from the i'd-argue-they're-changing... dept
Six of the 10 are clearly getting killed by technology: wired telecoms (i.e. landlines); newspapers; game and video rental; video postproduction; record stores; and photofinishing (i.e. photo printing).It goes on to note that the "formal wear rental" situation is really due to global competition as well, since cheap foreign production means that people are more willing to buy their own formal wear these days, rather than rent it.
Two of the 10 are clearly getting killed by global competition: apparel manufacturing and mills. (Mills, in this context, basically refers to what we think of as textiles — it includes textile mills, textile mills, apparel mills and carpet and rug mills.)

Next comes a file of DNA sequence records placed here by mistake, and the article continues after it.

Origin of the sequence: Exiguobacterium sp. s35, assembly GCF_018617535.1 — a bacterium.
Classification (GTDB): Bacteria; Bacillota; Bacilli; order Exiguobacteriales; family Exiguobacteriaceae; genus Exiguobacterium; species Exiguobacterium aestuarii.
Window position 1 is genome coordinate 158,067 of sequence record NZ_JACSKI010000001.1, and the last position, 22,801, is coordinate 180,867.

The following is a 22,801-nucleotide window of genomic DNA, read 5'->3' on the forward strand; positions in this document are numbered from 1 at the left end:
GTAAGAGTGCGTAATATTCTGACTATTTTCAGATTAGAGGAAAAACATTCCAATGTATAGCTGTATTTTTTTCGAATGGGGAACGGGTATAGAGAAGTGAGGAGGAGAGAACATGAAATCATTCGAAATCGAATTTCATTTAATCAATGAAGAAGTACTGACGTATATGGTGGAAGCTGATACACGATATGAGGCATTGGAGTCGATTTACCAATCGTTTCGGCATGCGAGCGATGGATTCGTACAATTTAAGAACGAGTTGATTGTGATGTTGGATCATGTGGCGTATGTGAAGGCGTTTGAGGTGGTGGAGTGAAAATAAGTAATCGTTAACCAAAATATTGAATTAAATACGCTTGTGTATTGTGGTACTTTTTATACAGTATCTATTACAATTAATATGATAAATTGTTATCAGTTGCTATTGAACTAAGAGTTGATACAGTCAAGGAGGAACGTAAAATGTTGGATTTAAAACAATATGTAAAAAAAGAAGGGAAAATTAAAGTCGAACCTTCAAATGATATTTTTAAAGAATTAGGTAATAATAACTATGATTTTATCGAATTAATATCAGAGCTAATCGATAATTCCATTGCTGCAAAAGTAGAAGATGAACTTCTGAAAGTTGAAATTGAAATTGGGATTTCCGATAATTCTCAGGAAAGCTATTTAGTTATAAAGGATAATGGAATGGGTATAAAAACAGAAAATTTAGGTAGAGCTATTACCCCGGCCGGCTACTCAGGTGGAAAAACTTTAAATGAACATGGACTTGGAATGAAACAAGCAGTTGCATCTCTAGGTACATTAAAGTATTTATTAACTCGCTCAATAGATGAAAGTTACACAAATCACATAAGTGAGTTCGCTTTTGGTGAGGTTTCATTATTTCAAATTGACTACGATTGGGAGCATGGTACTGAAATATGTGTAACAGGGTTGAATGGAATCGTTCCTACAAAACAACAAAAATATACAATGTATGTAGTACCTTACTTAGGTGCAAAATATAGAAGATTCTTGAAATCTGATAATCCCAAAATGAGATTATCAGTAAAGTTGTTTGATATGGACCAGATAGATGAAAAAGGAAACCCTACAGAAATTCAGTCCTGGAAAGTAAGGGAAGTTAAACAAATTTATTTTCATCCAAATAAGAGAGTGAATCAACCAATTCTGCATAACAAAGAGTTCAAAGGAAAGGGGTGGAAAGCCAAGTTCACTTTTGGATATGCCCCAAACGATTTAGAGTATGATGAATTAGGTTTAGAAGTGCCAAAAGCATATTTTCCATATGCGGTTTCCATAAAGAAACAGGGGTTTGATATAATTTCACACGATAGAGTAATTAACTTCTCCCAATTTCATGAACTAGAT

Of course, I'd argue that the issue here may be more about how you define "industry." If we define them at a wider level -- for example "communications" rather than down to the specific level of "wired telecommunications carriers," it's easy to see that the industry is rapidly changing, but not at all "dying." I think this is a problem that we come across a lot. People look at a group of companies and falsely define them as an "industry," when they're really not. It's the old marketing myopia problem all over again, where people in the train business don't realize they're in the transportation business, and thus do little to adapt. I think it does everyone a disservice to call these business lines "industries," when they're really just a temporary piece of an ever-changing industry.